The long stage from Cortina to Toblach in the men’s class is the Queen stage of Tour de Ski – with more than 30 kilometers of skating on an A-to-B course, this stage can shake up the overall standings considerably like it did the last years. This will be like Christmas Eve for Cross Country skiing fans!
The women will “only” race 15 km on a 5 km course which is skied 3 times. Less drama is expected here, although it will be interesting to see if the pack can gain some time on the “impossible” Kowalczyk racing alone at the front. Skating is not the strongest discipline of the Polish Tour leader – and the followers will surely cooperate well with two Norwegians among them.
The Russians versus Cologna and Northug
As we have seen in previous editions of Tour de Ski, if there is no cooperation at the front of the field, more and more skiers can come up from behind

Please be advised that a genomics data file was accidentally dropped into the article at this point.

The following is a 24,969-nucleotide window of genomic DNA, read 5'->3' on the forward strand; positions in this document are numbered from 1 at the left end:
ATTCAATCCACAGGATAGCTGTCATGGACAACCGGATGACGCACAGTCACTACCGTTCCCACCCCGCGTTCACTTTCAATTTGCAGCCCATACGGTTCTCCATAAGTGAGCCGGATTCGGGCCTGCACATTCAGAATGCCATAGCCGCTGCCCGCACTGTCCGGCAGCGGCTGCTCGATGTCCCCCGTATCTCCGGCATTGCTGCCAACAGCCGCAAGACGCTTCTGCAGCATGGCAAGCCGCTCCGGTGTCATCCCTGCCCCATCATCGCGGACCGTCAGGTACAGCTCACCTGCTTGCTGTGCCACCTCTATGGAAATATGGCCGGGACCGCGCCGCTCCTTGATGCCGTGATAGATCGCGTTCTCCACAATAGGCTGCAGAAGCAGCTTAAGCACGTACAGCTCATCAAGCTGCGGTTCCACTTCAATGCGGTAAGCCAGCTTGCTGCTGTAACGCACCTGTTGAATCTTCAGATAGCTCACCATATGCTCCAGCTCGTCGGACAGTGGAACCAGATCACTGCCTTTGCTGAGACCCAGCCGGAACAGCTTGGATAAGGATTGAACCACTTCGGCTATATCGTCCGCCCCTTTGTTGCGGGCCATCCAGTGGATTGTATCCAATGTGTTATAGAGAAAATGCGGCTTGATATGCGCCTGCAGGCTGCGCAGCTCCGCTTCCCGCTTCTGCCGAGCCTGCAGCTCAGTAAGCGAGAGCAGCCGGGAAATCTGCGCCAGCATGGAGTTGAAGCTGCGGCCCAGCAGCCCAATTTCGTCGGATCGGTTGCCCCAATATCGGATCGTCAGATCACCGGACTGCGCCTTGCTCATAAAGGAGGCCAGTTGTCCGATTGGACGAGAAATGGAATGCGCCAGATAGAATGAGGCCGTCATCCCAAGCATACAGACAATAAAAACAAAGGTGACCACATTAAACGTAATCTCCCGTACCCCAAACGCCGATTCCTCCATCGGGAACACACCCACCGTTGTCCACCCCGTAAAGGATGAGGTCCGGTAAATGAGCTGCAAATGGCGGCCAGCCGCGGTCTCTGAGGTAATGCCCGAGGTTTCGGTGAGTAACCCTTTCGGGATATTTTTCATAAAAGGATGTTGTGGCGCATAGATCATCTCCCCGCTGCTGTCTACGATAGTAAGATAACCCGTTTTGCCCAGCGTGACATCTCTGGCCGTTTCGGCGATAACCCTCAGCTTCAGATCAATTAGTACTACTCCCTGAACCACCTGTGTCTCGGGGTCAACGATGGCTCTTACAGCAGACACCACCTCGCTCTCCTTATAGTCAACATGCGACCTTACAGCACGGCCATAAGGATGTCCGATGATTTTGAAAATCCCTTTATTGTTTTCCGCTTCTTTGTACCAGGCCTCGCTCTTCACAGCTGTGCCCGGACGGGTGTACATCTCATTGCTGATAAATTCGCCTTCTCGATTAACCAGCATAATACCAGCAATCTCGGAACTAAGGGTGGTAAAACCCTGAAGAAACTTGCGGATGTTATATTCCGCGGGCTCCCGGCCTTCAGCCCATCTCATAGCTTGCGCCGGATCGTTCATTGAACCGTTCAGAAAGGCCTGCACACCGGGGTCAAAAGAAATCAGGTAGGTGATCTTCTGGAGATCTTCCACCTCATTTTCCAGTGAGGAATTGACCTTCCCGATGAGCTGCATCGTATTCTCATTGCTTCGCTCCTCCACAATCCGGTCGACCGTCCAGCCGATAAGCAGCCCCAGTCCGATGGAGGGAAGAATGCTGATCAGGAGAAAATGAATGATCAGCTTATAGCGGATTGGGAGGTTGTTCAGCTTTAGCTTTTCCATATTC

Cologna has decided the Tour at the Cortina-Toblach stage the two last years by arriving alone in Toblach more than a minute ahead of the closest follower – but this is not a likely scenario this year. Instead, the main question ahead of this year’s Queen stage is: How big will the leading group become – and will the group manage to cooperate? Five skiers start within 30 seconds, and nobody will be surprised if they get together at an early stage in the race. It looks like the main fight this year will be between the Russian duo Vylegzhanin (starting first)/Legkov (+28 seconds), the Swiss Tour de Ski specialist Dario Cologna (+ 2 seconds) and the Norwegian Petter Northug (+ 9 seconds). Canadian Devon Kershaw Harvey (+27 seconds) also has a perfect starting position and will be up there fighting for a top result.